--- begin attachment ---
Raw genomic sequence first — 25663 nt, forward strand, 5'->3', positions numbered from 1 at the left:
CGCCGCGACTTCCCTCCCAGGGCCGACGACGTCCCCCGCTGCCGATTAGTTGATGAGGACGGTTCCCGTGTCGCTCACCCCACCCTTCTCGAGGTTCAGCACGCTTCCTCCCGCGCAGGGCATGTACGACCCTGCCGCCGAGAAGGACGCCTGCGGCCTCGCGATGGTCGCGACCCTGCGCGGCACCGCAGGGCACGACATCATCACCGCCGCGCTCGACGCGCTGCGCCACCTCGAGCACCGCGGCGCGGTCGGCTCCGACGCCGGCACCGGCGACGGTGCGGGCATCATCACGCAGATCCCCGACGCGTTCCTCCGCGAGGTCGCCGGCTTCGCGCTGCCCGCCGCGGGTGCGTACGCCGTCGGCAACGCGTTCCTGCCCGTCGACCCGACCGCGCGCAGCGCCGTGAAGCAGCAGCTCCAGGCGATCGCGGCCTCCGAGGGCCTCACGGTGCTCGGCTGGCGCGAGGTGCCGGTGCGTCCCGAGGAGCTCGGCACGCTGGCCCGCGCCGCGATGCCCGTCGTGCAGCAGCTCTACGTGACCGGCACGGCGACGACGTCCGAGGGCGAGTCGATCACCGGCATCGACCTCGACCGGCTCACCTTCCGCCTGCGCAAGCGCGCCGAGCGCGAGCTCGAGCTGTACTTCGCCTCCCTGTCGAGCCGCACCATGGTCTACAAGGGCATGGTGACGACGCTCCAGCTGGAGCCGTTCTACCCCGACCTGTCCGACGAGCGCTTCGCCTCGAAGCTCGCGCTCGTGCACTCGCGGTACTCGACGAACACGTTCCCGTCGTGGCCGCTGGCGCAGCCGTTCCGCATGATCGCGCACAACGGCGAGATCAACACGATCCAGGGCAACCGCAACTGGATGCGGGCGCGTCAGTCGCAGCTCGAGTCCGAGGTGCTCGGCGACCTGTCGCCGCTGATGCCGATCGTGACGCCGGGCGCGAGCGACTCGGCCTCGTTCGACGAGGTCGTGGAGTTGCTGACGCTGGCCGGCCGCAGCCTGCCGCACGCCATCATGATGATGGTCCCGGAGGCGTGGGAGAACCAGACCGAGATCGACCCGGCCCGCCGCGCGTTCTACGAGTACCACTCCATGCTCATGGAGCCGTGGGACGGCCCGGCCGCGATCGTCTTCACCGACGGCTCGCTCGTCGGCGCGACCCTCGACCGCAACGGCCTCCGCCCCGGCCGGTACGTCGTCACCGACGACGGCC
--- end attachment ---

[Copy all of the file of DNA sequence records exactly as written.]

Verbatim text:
Raw genomic sequence first — 25663 nt, forward strand, 5'->3', positions numbered from 1 at the left:
CGCCGCGACTTCCCTCCCAGGGCCGACGACGTCCCCCGCTGCCGATTAGTTGATGAGGACGGTTCCCGTGTCGCTCACCCCACCCTTCTCGAGGTTCAGCACGCTTCCTCCCGCGCAGGGCATGTACGACCCTGCCGCCGAGAAGGACGCCTGCGGCCTCGCGATGGTCGCGACCCTGCGCGGCACCGCAGGGCACGACATCATCACCGCCGCGCTCGACGCGCTGCGCCACCTCGAGCACCGCGGCGCGGTCGGCTCCGACGCCGGCACCGGCGACGGTGCGGGCATCATCACGCAGATCCCCGACGCGTTCCTCCGCGAGGTCGCCGGCTTCGCGCTGCCCGCCGCGGGTGCGTACGCCGTCGGCAACGCGTTCCTGCCCGTCGACCCGACCGCGCGCAGCGCCGTGAAGCAGCAGCTCCAGGCGATCGCGGCCTCCGAGGGCCTCACGGTGCTCGGCTGGCGCGAGGTGCCGGTGCGTCCCGAGGAGCTCGGCACGCTGGCCCGCGCCGCGATGCCCGTCGTGCAGCAGCTCTACGTGACCGGCACGGCGACGACGTCCGAGGGCGAGTCGATCACCGGCATCGACCTCGACCGGCTCACCTTCCGCCTGCGCAAGCGCGCCGAGCGCGAGCTCGAGCTGTACTTCGCCTCCCTGTCGAGCCGCACCATGGTCTACAAGGGCATGGTGACGACGCTCCAGCTGGAGCCGTTCTACCCCGACCTGTCCGACGAGCGCTTCGCCTCGAAGCTCGCGCTCGTGCACTCGCGGTACTCGACGAACACGTTCCCGTCGTGGCCGCTGGCGCAGCCGTTCCGCATGATCGCGCACAACGGCGAGATCAACACGATCCAGGGCAACCGCAACTGGATGCGGGCGCGTCAGTCGCAGCTCGAGTCCGAGGTGCTCGGCGACCTGTCGCCGCTGATGCCGATCGTGACGCCGGGCGCGAGCGACTCGGCCTCGTTCGACGAGGTCGTGGAGTTGCTGACGCTGGCCGGCCGCAGCCTGCCGCACGCCATCATGATGATGGTCCCGGAGGCGTGGGAGAACCAGACCGAGATCGACCCGGCCCGCCGCGCGTTCTACGAGTACCACTCCATGCTCATGGAGCCGTGGGACGGCCCGGCCGCGATCGTCTTCACCGACGGCTCGCTCGTCGGCGCGACCCTCGACCGCAACGGCCTCCGCCCCGGCCGGTACGTCGTCACCGACGACGGCC